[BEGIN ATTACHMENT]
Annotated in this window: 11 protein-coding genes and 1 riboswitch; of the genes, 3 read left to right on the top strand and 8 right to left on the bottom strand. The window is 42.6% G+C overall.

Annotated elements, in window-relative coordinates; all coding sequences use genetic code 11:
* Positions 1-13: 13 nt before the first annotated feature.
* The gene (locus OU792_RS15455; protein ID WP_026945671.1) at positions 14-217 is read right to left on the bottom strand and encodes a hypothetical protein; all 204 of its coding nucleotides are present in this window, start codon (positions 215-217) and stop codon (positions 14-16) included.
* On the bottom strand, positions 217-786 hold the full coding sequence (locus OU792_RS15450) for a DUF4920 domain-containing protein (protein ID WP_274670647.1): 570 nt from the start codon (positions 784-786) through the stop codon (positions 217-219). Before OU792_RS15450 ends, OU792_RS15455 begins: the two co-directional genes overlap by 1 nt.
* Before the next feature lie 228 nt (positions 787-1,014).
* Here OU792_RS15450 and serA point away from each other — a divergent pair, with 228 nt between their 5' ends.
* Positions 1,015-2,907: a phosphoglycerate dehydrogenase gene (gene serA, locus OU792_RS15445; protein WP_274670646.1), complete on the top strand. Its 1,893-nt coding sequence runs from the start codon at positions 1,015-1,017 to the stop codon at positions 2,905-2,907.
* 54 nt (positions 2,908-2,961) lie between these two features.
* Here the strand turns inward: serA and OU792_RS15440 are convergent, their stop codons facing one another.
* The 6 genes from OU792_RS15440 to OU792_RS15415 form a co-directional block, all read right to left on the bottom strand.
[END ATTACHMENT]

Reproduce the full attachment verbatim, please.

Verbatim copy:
Annotated in this window: 11 protein-coding genes and 1 riboswitch; of the genes, 3 read left to right on the top strand and 8 right to left on the bottom strand. The window is 42.6% G+C overall.

Annotated elements, in window-relative coordinates; all coding sequences use genetic code 11:
* Positions 1-13: 13 nt before the first annotated feature.
* The gene (locus OU792_RS15455; protein ID WP_026945671.1) at positions 14-217 is read right to left on the bottom strand and encodes a hypothetical protein; all 204 of its coding nucleotides are present in this window, start codon (positions 215-217) and stop codon (positions 14-16) included.
* On the bottom strand, positions 217-786 hold the full coding sequence (locus OU792_RS15450) for a DUF4920 domain-containing protein (protein ID WP_274670647.1): 570 nt from the start codon (positions 784-786) through the stop codon (positions 217-219). Before OU792_RS15450 ends, OU792_RS15455 begins: the two co-directional genes overlap by 1 nt.
* Before the next feature lie 228 nt (positions 787-1,014).
* Here OU792_RS15450 and serA point away from each other — a divergent pair, with 228 nt between their 5' ends.
* Positions 1,015-2,907: a phosphoglycerate dehydrogenase gene (gene serA, locus OU792_RS15445; protein WP_274670646.1), complete on the top strand. Its 1,893-nt coding sequence runs from the start codon at positions 1,015-1,017 to the stop codon at positions 2,905-2,907.
* 54 nt (positions 2,908-2,961) lie between these two features.
* Here the strand turns inward: serA and OU792_RS15440 are convergent, their stop codons facing one another.
* The 6 genes from OU792_RS15440 to OU792_RS15415 form a co-directional block, all read right to left on the bottom strand.